22. Concerns over the legality of introducing a minimum pricing regime have never been addressed, despite the clear jurisprudence of the European Court of Justice.

23. From responses provided in Parliament the UK Government clearly has legal advice questioning the legality of MUP. Evidence given by Anne Milton, Public Health Minister, to the Commons Science and Technology Committee stated that the UK Government has legal advice which indicates that MUP is “probably illegal”. Chloe Smith, Chief Economic Secretary to the Treasury stated in debate on 14 December 2011 in relation to minimum unit pricing “we believe that it could be incompatible with article 34 of the treaty of the functioning of the European Union”.

24. A legal opinion on minimum pricing8 for the Swiss Government also clearly states that minimum pricing would breach its EU/EEA obligations and that a health exemption would not be likely to succeed.

25. Even campaigners for minimum pricing have written they are not convinced of the legality.9

26. The Scottish Government has said it expects a legal challenge to its minimum pricing plans. It has been reticent to open up its Bill to scrutiny by notifying it to the European Commission.

27. Minimum pricing is a barrier to the free movement of goods. It is likely to breach the EU Treaty (Article 34), and World Trade Organisation rules (GATT Art.III). These rules have allowed the Scotch Whisky industry to challenge protectionism in global markets with a resultant increase in exports underpinning future industry success. Scotch Whisky accounts for around 25% of UK food and drink exports. If Government action undermined EU and WTO rules, the precedent set would be used by third countries to protect their local alcohol industry. The knock-on effect would be hugely damaging for Scotch Whisky and the wider economy.

28. The precedent of a home grown trade barrier would adversely affect exports of premium brands. Attempts to open up new markets would be stalled. Stopping attempts by Chile to re-introduce non-WTO compatible discrimination against Scotch Whisky would be much more difficult. At home, value brands and supermarket own label products favoured by those on lower incomes would see immediate price rises. Companies specialising in this sector fear a significant loss of business, leading to job losses and closures.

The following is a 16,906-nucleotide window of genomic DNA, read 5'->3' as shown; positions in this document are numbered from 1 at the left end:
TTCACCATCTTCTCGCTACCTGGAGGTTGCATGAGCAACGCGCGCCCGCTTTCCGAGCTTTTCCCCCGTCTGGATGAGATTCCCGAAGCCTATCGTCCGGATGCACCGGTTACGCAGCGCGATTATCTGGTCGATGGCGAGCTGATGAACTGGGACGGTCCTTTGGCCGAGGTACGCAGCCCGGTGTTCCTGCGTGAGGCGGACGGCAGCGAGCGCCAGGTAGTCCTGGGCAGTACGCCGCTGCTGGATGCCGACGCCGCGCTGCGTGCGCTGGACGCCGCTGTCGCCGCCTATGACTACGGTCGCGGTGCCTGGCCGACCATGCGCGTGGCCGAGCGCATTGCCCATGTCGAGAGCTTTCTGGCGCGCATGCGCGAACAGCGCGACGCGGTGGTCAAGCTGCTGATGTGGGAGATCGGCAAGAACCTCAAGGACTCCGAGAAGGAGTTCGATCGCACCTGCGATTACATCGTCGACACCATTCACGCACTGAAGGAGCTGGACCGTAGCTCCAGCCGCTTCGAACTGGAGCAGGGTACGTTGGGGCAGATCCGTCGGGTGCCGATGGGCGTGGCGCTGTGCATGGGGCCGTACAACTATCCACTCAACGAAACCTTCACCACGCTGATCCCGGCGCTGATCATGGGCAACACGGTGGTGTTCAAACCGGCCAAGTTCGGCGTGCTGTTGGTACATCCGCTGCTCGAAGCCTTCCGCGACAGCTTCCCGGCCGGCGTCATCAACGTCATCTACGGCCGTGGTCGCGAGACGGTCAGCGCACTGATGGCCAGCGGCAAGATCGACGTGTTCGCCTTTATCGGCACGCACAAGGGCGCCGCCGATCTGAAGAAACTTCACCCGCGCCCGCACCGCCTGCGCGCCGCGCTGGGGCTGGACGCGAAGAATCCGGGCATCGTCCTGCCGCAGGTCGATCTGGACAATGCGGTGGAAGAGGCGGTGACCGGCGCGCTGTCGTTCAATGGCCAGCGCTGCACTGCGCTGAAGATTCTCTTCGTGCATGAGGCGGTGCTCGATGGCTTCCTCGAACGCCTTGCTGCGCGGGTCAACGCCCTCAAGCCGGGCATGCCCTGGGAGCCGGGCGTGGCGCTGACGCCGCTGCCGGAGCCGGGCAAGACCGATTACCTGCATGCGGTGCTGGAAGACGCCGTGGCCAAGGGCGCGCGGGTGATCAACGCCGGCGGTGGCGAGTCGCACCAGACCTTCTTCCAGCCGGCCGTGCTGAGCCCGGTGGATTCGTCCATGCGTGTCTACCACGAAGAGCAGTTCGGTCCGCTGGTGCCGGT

29. All price fixing measures distort the market. We believe MUP will significantly distort the UK market. Any additional profits that may result from any increase in prices due to MUP will be retained by retailers, and not passed back to producers. We note the strategy recognises the net benefit that will accrue to retailers and state the Government will work with them to provide better value to customers in other areas. There is no explanation as to how or if this could work.

Unintended consequences

30. There is no consideration of the impact of minimum pricing on cross border sales, illicit supply, organised crime and fraud in the Sheffield Report.

31. Markets with over stringent control policies see a greater incidence of fraud, illicit sales, cross-border shopping and increased use Internet sales all of which could see the Government’s strategy outcomes being undermined.


32. The SWA supports the introduction of a ban on sales below tax based duty plus VAT. This measure if linked to duty reform where alcohol is taxed at the same rate across all drinks, according to alcohol content would be equitable and transparent. Taxing all drinks at the same rate according to alcohol content would underpin the message that it is the amount of alcohol consumed rather than the type of drink chosen that matters. This would introduce a legal “floor price” mechanism and, unlike MUP, would generate revenue for the Exchequer. The Institute of Fiscal Studies reaches the same conclusion in its report published in 2011.10 Estimates of the benefit of tax equivalence for the Government are that it would generate an additional £1 billion in alcohol tax receipts.

The effects of marketing on alcohol consumption, in particular in relation to children and young people

33. The figures on underage drinking are showing promising trends. The proportion of pupils who drank alcohol in the last week fell from 26% in 2001 to 13% in 2010. Also, the proportion of 11–15 year olds who had never drank alcohol increased from 39% in 2003 to 55% in 2010.11